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EU data protection: New duties for Swiss SMEs

The new European General Data Protection Regulation comes into force at the end of May. These directives may also affect Swiss companies. What does their introduction mean for SMEs and how can they protect themselves against unintentional data protection infringements resulting from hacker attacks?

17 March 2018, author: Jan Kleiner, photo: Hetzmannseder/Jan Kleiner

The European General Data Protection Regulation (GDPR) tightens up the legislation in the field of data protection throughout the EU. It includes a large number of new obligations. Not only are EU companies affected, but those in Switzerland too.

Swiss SMEs affected

The Regulation can also apply to data processing which is carried out outside the EU – including in Switzerland. A company is affected if it offers goods or services to individuals in the EU, or if the behaviour of individuals inside the EU is observed. For that reason these directives can also have legal consequences for companies based in Switzerland.

Intensified sanctions

The Regulation provides for numerous new documentation and certification obligations. Companies may now also be obliged to employ a data protection officer. The rights of the affected private individuals are being extended and various organisational, technical or administrative obligations are now also being introduced. If the data protection regulations are infringed, harsher sanctions will be applied. In the worst case, companies face a fine amounting to EUR 40 million or 4% of global annual turnover.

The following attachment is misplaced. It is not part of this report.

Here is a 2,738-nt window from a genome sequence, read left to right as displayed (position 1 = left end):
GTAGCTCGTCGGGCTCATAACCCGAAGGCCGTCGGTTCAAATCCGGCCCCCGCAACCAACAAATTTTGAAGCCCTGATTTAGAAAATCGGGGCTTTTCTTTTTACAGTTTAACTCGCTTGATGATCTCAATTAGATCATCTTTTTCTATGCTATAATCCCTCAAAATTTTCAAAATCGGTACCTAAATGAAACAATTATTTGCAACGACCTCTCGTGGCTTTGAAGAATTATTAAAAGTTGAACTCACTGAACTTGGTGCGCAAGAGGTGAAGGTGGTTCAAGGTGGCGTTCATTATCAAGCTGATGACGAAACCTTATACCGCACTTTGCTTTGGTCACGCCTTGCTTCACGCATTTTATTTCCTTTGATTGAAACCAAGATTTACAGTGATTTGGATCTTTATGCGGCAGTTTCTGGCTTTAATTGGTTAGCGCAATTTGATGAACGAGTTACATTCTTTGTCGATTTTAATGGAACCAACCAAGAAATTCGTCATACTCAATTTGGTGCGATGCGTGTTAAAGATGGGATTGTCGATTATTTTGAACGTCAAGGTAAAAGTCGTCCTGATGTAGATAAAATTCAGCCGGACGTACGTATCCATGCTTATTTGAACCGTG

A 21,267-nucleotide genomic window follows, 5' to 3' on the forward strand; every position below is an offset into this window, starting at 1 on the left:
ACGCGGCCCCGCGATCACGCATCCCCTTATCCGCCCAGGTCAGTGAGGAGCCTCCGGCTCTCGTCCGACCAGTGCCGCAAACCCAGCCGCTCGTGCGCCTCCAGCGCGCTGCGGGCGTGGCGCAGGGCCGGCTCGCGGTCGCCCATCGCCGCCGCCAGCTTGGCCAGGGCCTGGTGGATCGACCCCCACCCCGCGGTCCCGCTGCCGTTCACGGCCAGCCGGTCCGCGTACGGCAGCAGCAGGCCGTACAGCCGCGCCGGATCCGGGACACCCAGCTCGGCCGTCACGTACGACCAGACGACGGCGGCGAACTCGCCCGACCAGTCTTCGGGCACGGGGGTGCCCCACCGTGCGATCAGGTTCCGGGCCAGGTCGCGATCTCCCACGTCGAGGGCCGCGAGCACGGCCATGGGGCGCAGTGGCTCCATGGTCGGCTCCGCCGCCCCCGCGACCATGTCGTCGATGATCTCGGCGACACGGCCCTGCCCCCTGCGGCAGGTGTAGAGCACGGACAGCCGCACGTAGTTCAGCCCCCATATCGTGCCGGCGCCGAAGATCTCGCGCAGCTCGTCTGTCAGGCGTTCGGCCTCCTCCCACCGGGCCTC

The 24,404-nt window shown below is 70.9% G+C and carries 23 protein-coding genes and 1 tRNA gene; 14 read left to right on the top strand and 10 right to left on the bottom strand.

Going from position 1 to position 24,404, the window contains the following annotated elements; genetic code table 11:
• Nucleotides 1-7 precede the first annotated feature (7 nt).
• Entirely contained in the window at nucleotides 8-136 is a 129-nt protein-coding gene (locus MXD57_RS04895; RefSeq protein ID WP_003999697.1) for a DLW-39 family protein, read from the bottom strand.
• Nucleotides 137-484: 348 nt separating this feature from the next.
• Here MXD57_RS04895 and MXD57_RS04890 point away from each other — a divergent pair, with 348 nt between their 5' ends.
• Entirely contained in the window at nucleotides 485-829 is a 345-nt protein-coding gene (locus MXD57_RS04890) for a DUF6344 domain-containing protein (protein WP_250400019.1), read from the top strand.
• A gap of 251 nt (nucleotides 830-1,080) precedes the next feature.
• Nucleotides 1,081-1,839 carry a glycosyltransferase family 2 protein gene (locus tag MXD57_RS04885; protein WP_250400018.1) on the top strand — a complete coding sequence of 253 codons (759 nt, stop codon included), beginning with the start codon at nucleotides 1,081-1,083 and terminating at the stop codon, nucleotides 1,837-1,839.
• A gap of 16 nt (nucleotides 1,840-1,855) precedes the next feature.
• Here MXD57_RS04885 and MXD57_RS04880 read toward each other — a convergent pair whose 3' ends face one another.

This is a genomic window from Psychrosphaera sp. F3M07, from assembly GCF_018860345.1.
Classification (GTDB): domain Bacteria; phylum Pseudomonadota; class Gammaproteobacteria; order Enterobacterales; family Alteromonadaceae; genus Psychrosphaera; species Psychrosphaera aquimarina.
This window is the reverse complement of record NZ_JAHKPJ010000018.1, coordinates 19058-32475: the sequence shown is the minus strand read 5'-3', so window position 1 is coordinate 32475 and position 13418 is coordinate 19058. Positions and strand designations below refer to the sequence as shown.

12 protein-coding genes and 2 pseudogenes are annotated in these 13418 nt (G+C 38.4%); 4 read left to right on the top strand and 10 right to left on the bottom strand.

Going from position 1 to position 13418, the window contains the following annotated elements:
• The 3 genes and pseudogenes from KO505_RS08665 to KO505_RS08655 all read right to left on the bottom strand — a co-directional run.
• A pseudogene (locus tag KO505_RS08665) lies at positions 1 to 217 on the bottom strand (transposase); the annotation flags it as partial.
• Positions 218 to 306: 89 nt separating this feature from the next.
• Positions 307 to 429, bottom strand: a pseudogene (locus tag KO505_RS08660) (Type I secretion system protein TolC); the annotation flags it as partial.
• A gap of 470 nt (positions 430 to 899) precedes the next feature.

New obligations in the event of a hacker attack

In the event of a data security infringement, in particular a hacker attack, companies will have to fulfil new obligations. They will have to respond quickly and report to the responsible data protection authority, if possible within 72 hours Depending on the circumstances, any affected individuals, for example whose data has been stolen, will have to be informed immediately.

Well protected with cyber insurance

Particularly in such cases, Helvetia provides support with cyber insurance quickly and with no complications: IT experts are engaged to assist a company, for example in the area of IT forensics, for instance with the frequently difficult task of discovering the extent to which data have been misappropriated External legal advisors clarify whether and to what extent it is necessary to report to the authorities and/or the affected parties. In view of the short response times and as a result of the impending fines, Helvetia's cyber insurance can provide protection against high follow-up costs and provide fast, efficient and targeted assistance in the event of a claim.

Helvetia cyber insurance

Jan Kleiner

Jan Kleiner works as a solicitor in Zurich. He is a specialist in such questions as data protection. As part of the Helvetia network, he also advises Helvetia's cyber insurance customers.

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